Streets of Paradise began as a photo series depicting the homeless population around Sarasota 

Image: Allan Mestel

The story of Streets of Paradise is one of growth. At barely a year old, the photo-series-turned-501(c)(3)-nonprofit has established its first office. It's one of many recent developments for the organization, which seeks to combat homelessness in Sarasota. 

“It’s a small symbol of progress," the organization's co-founder Greg Cruz says. "Everyone is embracing it, and everyone is excited.” 

Another new change: Streets of Paradise's recent partnership with the Suncoast Partnership to End Homelessness. After Suncoast's CEO, Ed DeMarco, spotted our article about Streets of Paradise, he contacted Cruz for a meeting. Streets of Paradise is now part of the Continuum of Care, the city's homeless response team. 

The office will be used for meetings, storage and will even feature a closet of professional clothes ready to take 

Image: Greg Cruz

"Continuum of Care wanted us to come on board and fill up a void it had," Cruz says. "Once it actually re-homes people, tenants move into homes with absolutely nothing." 

That's where Streets of Paradise comes in. Cruz began regularly collecting donations, including furniture and other household items, for the organization at his own home in 2017. Around the same time, Streets of Paradise obtained a 600-gallon water tank post-Hurricane Irma, and moved all the donations into a 38x10 storage unit. Although the new 900-square-foot office, located at 3080 N. Washington Blvd., Unit 29, will primarily serve as a storage space, the upstairs loft will house a closet of professional clothes for those in need to wear to interviews or work. Streets of Paradise has also started hosting regular meetings in the space.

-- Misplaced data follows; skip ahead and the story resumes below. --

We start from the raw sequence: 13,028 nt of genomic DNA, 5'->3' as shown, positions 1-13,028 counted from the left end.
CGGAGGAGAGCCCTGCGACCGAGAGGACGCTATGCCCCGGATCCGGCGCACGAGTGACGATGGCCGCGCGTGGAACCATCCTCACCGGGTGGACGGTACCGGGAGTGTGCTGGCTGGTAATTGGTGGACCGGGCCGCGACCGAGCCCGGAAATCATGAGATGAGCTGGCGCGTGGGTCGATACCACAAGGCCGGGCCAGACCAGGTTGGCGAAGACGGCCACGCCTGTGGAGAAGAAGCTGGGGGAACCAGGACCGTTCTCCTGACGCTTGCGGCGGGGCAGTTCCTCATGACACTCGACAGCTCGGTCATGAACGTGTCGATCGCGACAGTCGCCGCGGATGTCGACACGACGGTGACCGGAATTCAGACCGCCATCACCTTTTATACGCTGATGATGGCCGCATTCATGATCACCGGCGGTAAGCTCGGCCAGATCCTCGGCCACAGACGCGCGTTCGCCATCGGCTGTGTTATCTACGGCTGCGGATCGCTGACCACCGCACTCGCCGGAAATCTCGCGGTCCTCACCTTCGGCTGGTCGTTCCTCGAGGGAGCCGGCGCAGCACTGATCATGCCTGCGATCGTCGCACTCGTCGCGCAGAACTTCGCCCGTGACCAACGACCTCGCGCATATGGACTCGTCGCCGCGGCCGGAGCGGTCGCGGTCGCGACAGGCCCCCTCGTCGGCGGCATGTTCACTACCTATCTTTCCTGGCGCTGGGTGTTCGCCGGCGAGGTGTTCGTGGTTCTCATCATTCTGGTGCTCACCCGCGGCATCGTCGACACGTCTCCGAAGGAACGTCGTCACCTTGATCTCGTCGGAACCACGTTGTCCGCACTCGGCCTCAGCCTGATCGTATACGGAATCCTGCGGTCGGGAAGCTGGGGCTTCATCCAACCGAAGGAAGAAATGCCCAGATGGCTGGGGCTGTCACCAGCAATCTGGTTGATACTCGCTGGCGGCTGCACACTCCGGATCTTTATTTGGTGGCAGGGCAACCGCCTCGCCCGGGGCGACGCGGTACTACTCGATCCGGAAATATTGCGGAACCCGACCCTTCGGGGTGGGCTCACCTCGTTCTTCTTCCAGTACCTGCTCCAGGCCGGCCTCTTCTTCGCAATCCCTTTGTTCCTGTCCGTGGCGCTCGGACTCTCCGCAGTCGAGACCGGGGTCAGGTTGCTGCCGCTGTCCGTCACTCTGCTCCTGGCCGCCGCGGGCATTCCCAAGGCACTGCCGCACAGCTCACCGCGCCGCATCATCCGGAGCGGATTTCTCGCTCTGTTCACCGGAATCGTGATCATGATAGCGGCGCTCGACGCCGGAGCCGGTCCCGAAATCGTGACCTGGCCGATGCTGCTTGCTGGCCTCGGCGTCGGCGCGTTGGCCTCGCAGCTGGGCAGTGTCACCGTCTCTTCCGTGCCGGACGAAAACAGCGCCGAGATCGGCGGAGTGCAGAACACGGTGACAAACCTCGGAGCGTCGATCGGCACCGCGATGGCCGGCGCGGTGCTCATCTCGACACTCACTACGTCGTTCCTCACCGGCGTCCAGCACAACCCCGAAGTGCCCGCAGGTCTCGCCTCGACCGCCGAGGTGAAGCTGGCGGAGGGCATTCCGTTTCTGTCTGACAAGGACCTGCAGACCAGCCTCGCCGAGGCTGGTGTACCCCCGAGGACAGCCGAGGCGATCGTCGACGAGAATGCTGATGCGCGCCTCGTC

Despite this partnership, Streets of Paradise wants to remain independent. Part of that comes into play with the office's lease. It's paid for by Streets of Paradise's core team, who each contribute a little to keep it going.

"We’re paying for everything out of pocket," Cruz says. "We all believe strongly in what we’re doing. We have a great team—we’ve become like a small family.”  

Next up: two fundraising art exhibitions to show off the photographs that first made Streets of Paradise go viral. One will take place this summer at the Fogartyville Community Media & Arts Center, and co-founder Allan Mestel is also working on a month long art exhibit at the Unitarian Universalist Church. 

A smiling subject poses for Streets of Paradise. 

Image: Allan Mestel

Long term, Streets of Paradise wants to establish itself as a base for helping at-risk homeless communities and the working poor. Cruz and Mestel also want to expand into career development, life-skill coaching and counseling. 

"We could buy anyone a house," Cruz says. "But there are still going to be underlying issues that people still need help with." 

One thing is for certain: Streets of Paradise is gaining momentum. Or, as Cruz puts it, "We're crawling, but we're definitely going to be running soon." 

This Sunday, the organization partners with Showered and Empowered, Inc. to give makeovers to the homeless population in the area. Streets of Paradise was also recently designated as the benefactor for a portion of the proceeds from the next Marketing on Main event on March 27. More information about other Streets of Paradise events can be found on its Facebook page. 

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